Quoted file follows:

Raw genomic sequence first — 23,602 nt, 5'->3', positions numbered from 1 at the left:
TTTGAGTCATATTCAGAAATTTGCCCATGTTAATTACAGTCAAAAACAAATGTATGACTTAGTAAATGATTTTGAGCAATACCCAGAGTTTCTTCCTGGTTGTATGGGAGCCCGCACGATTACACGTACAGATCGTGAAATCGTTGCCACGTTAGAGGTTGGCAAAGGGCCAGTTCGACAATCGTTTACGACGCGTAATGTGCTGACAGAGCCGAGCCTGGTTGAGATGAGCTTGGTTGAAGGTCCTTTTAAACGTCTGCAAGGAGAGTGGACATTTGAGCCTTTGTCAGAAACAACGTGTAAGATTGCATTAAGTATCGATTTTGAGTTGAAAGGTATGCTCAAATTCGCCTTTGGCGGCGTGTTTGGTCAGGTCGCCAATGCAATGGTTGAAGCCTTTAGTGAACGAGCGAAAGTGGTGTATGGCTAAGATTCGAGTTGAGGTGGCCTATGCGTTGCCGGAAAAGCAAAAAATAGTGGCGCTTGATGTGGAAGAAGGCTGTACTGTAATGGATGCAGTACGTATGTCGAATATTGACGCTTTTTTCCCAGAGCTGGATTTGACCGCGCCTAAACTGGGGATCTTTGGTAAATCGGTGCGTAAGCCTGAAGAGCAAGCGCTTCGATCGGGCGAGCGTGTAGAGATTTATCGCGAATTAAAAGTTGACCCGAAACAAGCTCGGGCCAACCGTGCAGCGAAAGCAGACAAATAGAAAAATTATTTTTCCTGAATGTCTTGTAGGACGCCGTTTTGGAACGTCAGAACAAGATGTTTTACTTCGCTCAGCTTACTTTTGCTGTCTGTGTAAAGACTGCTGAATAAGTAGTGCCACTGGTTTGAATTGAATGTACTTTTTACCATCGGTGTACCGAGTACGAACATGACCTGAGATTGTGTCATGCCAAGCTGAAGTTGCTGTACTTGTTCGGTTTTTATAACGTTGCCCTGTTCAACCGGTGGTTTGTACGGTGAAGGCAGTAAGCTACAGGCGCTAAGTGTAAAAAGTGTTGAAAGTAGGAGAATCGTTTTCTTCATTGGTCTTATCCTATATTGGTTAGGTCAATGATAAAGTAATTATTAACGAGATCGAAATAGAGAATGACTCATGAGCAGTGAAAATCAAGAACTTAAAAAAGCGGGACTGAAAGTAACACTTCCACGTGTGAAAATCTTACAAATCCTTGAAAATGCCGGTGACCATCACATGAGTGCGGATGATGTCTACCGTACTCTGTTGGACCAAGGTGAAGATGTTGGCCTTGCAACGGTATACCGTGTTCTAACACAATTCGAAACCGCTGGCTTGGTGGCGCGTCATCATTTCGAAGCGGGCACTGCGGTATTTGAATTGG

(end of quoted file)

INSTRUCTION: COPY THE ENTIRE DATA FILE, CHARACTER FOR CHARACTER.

Raw genomic sequence first — 23,602 nt, 5'->3', positions numbered from 1 at the left:
TTTGAGTCATATTCAGAAATTTGCCCATGTTAATTACAGTCAAAAACAAATGTATGACTTAGTAAATGATTTTGAGCAATACCCAGAGTTTCTTCCTGGTTGTATGGGAGCCCGCACGATTACACGTACAGATCGTGAAATCGTTGCCACGTTAGAGGTTGGCAAAGGGCCAGTTCGACAATCGTTTACGACGCGTAATGTGCTGACAGAGCCGAGCCTGGTTGAGATGAGCTTGGTTGAAGGTCCTTTTAAACGTCTGCAAGGAGAGTGGACATTTGAGCCTTTGTCAGAAACAACGTGTAAGATTGCATTAAGTATCGATTTTGAGTTGAAAGGTATGCTCAAATTCGCCTTTGGCGGCGTGTTTGGTCAGGTCGCCAATGCAATGGTTGAAGCCTTTAGTGAACGAGCGAAAGTGGTGTATGGCTAAGATTCGAGTTGAGGTGGCCTATGCGTTGCCGGAAAAGCAAAAAATAGTGGCGCTTGATGTGGAAGAAGGCTGTACTGTAATGGATGCAGTACGTATGTCGAATATTGACGCTTTTTTCCCAGAGCTGGATTTGACCGCGCCTAAACTGGGGATCTTTGGTAAATCGGTGCGTAAGCCTGAAGAGCAAGCGCTTCGATCGGGCGAGCGTGTAGAGATTTATCGCGAATTAAAAGTTGACCCGAAACAAGCTCGGGCCAACCGTGCAGCGAAAGCAGACAAATAGAAAAATTATTTTTCCTGAATGTCTTGTAGGACGCCGTTTTGGAACGTCAGAACAAGATGTTTTACTTCGCTCAGCTTACTTTTGCTGTCTGTGTAAAGACTGCTGAATAAGTAGTGCCACTGGTTTGAATTGAATGTACTTTTTACCATCGGTGTACCGAGTACGAACATGACCTGAGATTGTGTCATGCCAAGCTGAAGTTGCTGTACTTGTTCGGTTTTTATAACGTTGCCCTGTTCAACCGGTGGTTTGTACGGTGAAGGCAGTAAGCTACAGGCGCTAAGTGTAAAAAGTGTTGAAAGTAGGAGAATCGTTTTCTTCATTGGTCTTATCCTATATTGGTTAGGTCAATGATAAAGTAATTATTAACGAGATCGAAATAGAGAATGACTCATGAGCAGTGAAAATCAAGAACTTAAAAAAGCGGGACTGAAAGTAACACTTCCACGTGTGAAAATCTTACAAATCCTTGAAAATGCCGGTGACCATCACATGAGTGCGGATGATGTCTACCGTACTCTGTTGGACCAAGGTGAAGATGTTGGCCTTGCAACGGTATACCGTGTTCTAACACAATTCGAAACCGCTGGCTTGGTGGCGCGTCATCATTTCGAAGCGGGCACTGCGGTATTTGAATTGG